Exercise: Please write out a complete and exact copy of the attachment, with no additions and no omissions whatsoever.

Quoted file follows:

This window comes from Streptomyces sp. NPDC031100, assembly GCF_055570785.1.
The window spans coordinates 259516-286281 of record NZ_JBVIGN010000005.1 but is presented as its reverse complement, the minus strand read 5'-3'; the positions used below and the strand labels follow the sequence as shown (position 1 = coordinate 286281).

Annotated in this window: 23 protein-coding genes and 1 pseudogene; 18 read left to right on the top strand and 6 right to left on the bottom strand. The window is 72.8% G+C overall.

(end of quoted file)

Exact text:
This window comes from Streptomyces sp. NPDC031100, assembly GCF_055570785.1.
The window spans coordinates 259516-286281 of record NZ_JBVIGN010000005.1 but is presented as its reverse complement, the minus strand read 5'-3'; the positions used below and the strand labels follow the sequence as shown (position 1 = coordinate 286281).

Annotated in this window: 23 protein-coding genes and 1 pseudogene; 18 read left to right on the top strand and 6 right to left on the bottom strand. The window is 72.8% G+C overall.